Glenn Close will be celebrated today for her work in the area of mental health as she receives an honorary degree from Queen’s University.
The award-winning actress will be conferred with an honorary Doctor of Laws.
Close is also slated to address the convocation assembly in Grant Hall.
The six-time Oscar nominee is co-founder of Bring Change 2 Mind, which is dedicated to ending the stigma and discrimination surrounding mental illness.
The subject matter strikes close to home for the veteran actress whose sister, Jessie Close, and nephew, Calen Pick, both live with mental illness.
Close will contribute three vignettes about her sister and an epilogue for Jessie’s forthcoming memoir “Resilience,” scheduled for release in January 2015.
The actress will also narrate the audio edition of the memoir which will be co-written by Pete Earley, author of the 2006 book “Crazy,” about his son’s struggles.
The idea to create the anti-stigma campaign Bring Change 2 Mind stemmed from a partnership between Glenn Close and the organization Fountain House, where the actress volunteered to learn more about mental illness.
When Jessie became suicidal and didn’t know how to handle her uncontrollable mood swings, she looked to Glenn for help. While Jessie had lived with bipolar disorder for most of her life, she wasn’t properly diagnosed until a hospital stay in 2004.
Glenn Close drew on her own personal experiences in an address to an anti-stigma conference in Ottawa last year which was hosted by the Mental Health Commission of Canada, and where the actress spoke of relatives who had been affected by mental illness.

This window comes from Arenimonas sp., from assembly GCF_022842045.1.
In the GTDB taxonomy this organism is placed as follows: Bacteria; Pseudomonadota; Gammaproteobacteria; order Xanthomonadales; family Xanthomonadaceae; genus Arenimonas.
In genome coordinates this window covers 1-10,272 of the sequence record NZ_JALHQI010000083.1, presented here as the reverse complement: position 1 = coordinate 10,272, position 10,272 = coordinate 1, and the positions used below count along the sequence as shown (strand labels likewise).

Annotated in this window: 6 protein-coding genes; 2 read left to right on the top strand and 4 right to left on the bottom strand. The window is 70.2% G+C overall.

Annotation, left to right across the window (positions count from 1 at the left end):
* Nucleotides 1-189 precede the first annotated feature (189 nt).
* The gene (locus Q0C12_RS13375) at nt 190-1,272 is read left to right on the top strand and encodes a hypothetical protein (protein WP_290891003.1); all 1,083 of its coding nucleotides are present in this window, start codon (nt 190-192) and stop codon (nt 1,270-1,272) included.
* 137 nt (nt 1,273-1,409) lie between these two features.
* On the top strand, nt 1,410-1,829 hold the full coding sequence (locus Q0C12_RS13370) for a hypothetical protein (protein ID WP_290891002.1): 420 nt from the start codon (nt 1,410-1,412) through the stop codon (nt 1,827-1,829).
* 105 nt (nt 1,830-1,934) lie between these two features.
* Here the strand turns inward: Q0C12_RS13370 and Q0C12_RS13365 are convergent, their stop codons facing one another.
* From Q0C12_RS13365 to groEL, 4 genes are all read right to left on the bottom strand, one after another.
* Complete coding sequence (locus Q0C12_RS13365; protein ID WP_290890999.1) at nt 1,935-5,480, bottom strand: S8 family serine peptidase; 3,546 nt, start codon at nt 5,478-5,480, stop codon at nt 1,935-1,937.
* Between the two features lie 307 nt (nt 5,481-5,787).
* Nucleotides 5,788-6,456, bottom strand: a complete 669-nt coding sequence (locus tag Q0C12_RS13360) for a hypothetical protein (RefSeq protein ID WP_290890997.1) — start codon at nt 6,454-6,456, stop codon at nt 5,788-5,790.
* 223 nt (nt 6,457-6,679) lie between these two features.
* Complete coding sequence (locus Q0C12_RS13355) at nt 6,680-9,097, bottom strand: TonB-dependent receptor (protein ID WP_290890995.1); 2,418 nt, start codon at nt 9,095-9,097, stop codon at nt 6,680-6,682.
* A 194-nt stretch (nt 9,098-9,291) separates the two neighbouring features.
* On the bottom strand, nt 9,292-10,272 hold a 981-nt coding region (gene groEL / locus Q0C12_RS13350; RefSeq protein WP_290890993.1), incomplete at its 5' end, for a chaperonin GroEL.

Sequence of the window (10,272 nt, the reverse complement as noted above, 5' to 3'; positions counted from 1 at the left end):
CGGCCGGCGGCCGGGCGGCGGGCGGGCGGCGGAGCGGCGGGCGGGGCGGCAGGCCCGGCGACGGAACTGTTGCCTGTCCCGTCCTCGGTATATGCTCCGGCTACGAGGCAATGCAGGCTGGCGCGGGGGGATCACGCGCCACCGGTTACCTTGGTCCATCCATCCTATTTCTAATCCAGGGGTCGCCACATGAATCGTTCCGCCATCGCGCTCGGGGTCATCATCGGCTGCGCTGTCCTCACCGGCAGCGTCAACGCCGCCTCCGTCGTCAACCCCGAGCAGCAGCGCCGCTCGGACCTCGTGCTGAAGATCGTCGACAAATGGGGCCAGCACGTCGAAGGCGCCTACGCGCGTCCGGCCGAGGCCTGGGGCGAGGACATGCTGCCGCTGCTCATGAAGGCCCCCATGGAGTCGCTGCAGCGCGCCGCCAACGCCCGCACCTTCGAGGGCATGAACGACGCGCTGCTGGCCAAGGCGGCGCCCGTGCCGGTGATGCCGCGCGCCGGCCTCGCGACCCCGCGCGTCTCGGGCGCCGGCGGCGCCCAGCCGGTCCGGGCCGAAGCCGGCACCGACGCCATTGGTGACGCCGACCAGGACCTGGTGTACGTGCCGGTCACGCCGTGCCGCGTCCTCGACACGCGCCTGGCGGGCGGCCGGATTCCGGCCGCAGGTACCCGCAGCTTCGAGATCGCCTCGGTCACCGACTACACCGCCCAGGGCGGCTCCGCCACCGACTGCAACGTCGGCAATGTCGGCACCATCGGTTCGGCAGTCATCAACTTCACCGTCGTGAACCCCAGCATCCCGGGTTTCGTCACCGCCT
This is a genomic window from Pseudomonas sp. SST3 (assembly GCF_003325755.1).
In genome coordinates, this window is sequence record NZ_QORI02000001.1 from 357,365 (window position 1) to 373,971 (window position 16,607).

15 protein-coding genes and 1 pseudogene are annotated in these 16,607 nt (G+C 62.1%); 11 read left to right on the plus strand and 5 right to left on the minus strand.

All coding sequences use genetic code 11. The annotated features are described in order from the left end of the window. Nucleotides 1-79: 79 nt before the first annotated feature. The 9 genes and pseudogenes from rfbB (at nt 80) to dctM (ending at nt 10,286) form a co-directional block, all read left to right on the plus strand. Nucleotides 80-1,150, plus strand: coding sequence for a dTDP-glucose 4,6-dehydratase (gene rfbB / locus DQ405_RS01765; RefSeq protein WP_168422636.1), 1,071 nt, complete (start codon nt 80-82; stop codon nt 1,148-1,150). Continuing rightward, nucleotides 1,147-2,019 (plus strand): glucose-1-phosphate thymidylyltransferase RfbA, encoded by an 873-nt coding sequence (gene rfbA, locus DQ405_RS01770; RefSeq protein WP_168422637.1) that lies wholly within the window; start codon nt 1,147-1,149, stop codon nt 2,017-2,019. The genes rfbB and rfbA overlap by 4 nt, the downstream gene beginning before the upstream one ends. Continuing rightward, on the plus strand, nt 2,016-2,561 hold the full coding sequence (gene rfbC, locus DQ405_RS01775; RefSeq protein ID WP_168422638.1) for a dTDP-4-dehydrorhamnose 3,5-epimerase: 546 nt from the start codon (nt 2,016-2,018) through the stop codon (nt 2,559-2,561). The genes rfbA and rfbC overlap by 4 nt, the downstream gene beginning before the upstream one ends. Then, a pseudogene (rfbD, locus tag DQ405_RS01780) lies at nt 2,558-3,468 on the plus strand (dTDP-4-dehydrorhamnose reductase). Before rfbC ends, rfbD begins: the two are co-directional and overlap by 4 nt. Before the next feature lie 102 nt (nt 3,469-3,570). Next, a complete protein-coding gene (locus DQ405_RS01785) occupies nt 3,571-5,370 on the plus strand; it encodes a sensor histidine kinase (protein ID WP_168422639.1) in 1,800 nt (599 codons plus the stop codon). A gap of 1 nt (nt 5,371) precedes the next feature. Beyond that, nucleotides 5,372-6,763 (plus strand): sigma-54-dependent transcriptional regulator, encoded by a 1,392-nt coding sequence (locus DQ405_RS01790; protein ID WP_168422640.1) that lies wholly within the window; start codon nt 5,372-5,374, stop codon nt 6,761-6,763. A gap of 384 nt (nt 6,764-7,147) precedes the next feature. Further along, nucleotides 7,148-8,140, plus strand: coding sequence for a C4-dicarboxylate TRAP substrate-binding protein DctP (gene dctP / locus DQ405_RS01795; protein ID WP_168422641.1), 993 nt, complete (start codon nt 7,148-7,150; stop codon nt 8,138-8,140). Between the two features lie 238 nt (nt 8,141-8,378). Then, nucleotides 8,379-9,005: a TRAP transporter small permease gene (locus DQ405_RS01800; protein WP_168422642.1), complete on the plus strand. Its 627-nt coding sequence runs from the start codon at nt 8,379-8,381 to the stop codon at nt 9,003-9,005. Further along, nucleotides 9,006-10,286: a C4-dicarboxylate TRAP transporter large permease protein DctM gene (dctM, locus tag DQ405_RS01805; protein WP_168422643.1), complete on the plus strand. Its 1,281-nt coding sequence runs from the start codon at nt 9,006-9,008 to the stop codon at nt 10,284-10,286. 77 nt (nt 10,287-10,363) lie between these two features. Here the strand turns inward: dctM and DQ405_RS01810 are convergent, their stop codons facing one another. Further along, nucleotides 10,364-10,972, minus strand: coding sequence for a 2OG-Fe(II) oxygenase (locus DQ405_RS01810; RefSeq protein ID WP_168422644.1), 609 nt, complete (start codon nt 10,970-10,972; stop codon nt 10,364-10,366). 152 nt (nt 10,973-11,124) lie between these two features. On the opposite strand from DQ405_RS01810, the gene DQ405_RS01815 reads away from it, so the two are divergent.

“Because of (Jessie) and Calen, because of great Uncle Jean, and poor Uncle Harry….I decided to use my name and image to focus on the eradication of the stigma and prejudice and discrimination that I came to realize was such a hurtful burden to beloved members of my family,” she said.
“And my education began. Little did I know that it is the last, perhaps most challenging, civil and human rights issue of our time.”
In addition to her advocacy work, the 66-year-old star of films including “Fatal Attraction,” “The Big Chill,” and “Dangerous Liaisons” has maintained a presence on both the big and small screens in recent years.
In 2012, Close earned a best actress Oscar nod for her role as the title character in “Alfred Nobbs.”
The veteran actress concluded her Emmy-winning turn as Patty Hewes on the TV legal drama “Damages,” which wrapped last year after five seasons.